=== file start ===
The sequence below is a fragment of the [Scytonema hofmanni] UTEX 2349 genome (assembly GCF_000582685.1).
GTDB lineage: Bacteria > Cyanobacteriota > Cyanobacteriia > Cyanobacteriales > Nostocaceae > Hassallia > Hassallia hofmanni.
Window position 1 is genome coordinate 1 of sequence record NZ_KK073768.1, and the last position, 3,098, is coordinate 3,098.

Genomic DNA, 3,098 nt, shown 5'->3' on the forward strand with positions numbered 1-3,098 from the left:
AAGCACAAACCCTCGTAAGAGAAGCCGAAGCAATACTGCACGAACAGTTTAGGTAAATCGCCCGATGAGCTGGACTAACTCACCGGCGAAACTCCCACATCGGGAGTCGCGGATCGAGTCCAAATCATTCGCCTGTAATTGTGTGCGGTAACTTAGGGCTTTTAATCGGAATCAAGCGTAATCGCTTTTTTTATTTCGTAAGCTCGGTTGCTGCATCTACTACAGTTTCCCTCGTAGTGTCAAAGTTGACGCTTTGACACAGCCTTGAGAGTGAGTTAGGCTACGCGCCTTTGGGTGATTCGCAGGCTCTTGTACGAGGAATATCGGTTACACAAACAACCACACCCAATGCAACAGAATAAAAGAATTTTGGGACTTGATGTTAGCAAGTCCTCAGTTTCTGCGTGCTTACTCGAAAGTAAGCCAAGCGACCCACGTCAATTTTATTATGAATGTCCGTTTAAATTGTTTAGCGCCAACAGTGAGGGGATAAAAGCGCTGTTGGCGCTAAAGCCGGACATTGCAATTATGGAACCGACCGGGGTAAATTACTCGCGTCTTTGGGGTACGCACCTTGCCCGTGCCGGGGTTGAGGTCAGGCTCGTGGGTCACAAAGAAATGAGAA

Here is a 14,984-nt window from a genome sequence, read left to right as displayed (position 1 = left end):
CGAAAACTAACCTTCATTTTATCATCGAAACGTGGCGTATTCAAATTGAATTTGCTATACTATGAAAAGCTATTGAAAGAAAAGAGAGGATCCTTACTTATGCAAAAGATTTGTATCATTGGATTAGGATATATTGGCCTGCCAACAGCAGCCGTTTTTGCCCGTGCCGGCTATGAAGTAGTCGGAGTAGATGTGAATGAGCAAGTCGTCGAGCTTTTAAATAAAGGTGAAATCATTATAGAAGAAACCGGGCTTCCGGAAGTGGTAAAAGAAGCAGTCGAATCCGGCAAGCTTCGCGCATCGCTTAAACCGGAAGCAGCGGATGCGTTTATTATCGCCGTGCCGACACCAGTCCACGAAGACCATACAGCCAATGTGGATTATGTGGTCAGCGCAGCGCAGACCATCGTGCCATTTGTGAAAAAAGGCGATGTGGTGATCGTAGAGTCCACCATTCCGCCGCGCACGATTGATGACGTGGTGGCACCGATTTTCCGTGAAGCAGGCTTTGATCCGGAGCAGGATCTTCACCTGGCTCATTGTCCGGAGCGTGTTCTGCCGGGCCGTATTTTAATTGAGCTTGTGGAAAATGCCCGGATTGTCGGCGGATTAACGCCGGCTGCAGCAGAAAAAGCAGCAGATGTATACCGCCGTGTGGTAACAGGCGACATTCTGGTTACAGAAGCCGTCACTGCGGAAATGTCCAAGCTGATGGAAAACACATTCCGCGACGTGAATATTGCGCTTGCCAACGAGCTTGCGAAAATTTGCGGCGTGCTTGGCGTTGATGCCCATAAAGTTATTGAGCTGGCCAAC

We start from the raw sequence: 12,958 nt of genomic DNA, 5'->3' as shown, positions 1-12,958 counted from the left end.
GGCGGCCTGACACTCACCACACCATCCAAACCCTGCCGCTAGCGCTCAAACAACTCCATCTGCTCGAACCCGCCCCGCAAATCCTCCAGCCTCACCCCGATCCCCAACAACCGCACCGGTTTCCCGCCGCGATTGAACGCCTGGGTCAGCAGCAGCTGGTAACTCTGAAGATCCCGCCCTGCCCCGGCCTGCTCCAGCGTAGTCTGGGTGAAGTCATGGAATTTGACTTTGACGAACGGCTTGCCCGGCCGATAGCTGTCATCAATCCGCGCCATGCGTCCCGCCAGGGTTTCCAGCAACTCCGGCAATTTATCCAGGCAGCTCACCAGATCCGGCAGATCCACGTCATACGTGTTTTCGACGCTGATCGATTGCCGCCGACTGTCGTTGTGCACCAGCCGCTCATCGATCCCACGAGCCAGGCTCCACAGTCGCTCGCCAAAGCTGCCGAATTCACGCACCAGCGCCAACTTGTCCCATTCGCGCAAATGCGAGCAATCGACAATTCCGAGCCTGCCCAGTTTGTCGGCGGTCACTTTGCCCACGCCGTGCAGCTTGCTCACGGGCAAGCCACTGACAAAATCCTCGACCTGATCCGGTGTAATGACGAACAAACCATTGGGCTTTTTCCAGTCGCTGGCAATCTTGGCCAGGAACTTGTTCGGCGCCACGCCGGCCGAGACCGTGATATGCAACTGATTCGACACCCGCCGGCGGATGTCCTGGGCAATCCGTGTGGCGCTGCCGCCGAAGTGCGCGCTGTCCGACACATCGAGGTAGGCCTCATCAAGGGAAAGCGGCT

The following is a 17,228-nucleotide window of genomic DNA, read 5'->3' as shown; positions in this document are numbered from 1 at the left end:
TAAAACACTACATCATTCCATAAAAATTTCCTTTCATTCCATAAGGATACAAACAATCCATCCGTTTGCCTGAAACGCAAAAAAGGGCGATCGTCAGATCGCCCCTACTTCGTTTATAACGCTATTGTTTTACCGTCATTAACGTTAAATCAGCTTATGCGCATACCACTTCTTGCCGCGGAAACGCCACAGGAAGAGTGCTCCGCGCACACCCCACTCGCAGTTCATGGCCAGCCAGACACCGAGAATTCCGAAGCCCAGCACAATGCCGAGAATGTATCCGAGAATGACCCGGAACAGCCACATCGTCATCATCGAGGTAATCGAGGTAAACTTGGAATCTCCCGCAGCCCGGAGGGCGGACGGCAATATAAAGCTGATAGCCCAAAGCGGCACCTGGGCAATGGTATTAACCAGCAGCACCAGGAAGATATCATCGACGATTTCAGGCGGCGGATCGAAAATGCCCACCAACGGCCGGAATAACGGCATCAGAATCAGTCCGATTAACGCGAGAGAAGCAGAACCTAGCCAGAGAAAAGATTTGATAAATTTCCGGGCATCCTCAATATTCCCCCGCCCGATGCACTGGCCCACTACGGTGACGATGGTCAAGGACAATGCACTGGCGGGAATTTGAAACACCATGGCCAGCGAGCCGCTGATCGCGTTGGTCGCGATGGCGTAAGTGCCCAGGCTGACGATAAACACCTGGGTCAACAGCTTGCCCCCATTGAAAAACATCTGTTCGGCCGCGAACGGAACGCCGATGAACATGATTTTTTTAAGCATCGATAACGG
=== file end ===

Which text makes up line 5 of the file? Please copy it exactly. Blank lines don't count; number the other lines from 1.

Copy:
AAGCACAAACCCTCGTAAGAGAAGCCGAAGCAATACTGCACGAACAGTTTAGGTAAATCGCCCGATGAGCTGGACTAACTCACCGGCGAAACTCCCACATCGGGAGTCGCGGATCGAGTCCAAATCATTCGCCTGTAATTGTGTGCGGTAACTTAGGGCTTTTAATCGGAATCAAGCGTAATCGCTTTTTTTATTTCGTAAGCTCGGTTGCTGCATCTACTACAGTTTCCCTCGTAGTGTCAAAGTTGACGCTTTGACACAGCCTTGAGAGTGAGTTAGGCTACGCGCCTTTGGGTGATTCGCAGGCTCTTGTACGAGGAATATCGGTTACACAAACAACCACACCCAATGCAACAGAATAAAAGAATTTTGGGACTTGATGTTAGCAAGTCCTCAGTTTCTGCGTGCTTACTCGAAAGTAAGCCAAGCGACCCACGTCAATTTTATTATGAATGTCCGTTTAAATTGTTTAGCGCCAACAGTGAGGGGATAAAAGCGCTGTTGGCGCTAAAGCCGGACATTGCAATTATGGAACCGACCGGGGTAAATTACTCGCGTCTTTGGGGTACGCACCTTGCCCGTGCCGGGGTTGAGGTCAGGCTCGTGGGTCACAAAGAAATGAGAA